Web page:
A Registered Nurse education has different time of completion. The first is Associate's Degree in Nursing. It takes 2 years to complete. When you graduate, you can apply for an entry-level nursing position and begin earning valuable experience. The second is Bachelor of Science in Nursing.
A (BNS) nurse can work in any health care setting, including critical care, ambulatory care,public health and mental health. It takes 4 years to complete this program. The next one is a RN-to-BSN. This program are specifically designed to help RNs who have associate's degrees or diplomas earn BSN degrees.
They are structured for working nurses and offer flexible class schedules, as well as credits for work experience. A RN can make 29,051-63,899 dollars a year fresh out of college. They can make 33,788-68,930 a year with 2-4 years of experience.They can make 39,714-77,489 a year with 5-9 years of experience. They can make 40,363-84,320 dollars a year with 10-19 years of experience. With 20 years an above years of experience a RN can make 42,176-90,400 a year.
If you do not want to spend five years or more in college to start a nursing career, you can start as a certified nursing assistant. All you need is two to four months of classes. Many trade schools and community colleges have programs set around working students, so you can work as a nurse's assistant while you study to become a registered nurse.These work/study schedules are ideal for nurses who want to test out their skills. Your career as a nurse can take you around the world.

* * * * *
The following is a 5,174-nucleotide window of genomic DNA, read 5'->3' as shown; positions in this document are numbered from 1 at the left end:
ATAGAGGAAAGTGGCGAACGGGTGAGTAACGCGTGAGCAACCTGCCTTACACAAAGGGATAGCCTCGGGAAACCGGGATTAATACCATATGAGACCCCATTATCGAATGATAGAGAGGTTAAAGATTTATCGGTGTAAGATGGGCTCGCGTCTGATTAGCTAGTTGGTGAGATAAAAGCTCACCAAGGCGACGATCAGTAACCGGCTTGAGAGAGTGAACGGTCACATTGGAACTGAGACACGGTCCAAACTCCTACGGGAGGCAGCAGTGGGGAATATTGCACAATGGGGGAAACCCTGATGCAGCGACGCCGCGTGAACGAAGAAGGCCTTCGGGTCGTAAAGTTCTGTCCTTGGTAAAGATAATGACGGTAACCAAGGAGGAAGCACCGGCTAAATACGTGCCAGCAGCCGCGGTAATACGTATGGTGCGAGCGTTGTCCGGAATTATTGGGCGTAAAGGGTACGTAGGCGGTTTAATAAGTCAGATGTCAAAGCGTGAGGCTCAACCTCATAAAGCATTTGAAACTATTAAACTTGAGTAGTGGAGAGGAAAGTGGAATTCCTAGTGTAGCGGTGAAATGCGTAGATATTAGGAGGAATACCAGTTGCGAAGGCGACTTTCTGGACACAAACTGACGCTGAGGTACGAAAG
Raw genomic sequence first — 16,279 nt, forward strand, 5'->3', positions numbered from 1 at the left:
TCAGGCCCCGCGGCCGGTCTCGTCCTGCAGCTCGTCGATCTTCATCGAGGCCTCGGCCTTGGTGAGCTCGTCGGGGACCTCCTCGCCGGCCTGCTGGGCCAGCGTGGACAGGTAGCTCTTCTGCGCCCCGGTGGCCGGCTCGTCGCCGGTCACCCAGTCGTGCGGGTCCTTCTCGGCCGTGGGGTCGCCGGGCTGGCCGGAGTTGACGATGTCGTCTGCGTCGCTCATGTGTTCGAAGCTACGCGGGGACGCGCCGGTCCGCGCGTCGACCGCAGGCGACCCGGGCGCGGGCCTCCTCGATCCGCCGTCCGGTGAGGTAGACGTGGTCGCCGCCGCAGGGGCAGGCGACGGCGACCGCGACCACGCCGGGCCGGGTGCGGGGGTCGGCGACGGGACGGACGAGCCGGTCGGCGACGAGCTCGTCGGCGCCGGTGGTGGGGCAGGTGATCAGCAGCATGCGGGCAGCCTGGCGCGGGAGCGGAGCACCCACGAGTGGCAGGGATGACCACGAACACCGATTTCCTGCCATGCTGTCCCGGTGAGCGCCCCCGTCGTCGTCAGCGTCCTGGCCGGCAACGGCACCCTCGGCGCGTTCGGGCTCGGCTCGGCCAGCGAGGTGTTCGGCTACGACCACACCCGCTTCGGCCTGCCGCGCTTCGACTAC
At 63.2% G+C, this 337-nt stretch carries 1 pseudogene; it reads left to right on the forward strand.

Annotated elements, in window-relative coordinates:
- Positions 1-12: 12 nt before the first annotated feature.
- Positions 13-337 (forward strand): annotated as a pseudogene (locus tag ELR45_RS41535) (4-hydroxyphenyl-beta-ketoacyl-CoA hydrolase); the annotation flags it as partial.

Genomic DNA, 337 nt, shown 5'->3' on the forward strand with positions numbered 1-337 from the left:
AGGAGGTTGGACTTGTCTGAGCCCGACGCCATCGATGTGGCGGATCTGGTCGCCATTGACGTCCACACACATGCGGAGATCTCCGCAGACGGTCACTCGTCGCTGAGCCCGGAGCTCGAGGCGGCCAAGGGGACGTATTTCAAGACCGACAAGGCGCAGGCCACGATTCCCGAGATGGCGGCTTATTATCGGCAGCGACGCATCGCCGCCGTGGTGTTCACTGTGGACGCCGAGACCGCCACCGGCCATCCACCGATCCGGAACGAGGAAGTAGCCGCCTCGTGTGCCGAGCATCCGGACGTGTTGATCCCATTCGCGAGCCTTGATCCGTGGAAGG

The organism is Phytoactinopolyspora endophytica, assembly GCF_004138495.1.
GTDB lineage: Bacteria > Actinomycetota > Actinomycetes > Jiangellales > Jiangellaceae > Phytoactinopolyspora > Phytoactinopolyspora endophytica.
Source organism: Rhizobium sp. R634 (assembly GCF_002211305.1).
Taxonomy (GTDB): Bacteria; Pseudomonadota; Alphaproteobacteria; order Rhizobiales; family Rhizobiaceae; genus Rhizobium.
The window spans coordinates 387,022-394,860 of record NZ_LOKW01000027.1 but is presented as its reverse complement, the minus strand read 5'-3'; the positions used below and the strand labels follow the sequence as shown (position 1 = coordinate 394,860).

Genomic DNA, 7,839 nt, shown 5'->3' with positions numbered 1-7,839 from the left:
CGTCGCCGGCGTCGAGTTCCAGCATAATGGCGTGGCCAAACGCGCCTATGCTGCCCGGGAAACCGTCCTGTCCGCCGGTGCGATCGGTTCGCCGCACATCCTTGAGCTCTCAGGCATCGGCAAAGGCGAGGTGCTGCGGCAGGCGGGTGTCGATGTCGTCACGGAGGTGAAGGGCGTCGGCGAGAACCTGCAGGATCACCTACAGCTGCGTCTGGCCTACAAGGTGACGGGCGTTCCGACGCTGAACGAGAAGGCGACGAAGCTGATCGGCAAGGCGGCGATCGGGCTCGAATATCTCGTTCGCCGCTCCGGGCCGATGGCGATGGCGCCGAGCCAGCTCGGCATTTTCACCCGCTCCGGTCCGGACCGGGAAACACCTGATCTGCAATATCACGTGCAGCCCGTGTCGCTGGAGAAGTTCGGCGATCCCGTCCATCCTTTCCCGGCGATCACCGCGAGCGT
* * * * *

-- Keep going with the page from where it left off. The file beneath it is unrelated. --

You might work in the traditional hospitals, assisted-living facilities, and clinics. But, you may also choose to work in less conventional locations, such as private homes, university laboratories, churches, and military bases. So in conclusion the healthcare industry continues to grow while many other careers suffer, so you have the chance to focus your skills to find the area of nursing where you can do the most good.If you become a certified nursing assistant or licensed practical nurse, you will spend most of your time working directly with patients, ensuring that they feel safe and comfortable while they face medical treatments. As a registered nurse , you will be prepared to face all kinds of medical needs without missing a beat. While working as a registered nurse, you have the chance to learn more about what skills you bring to medicine.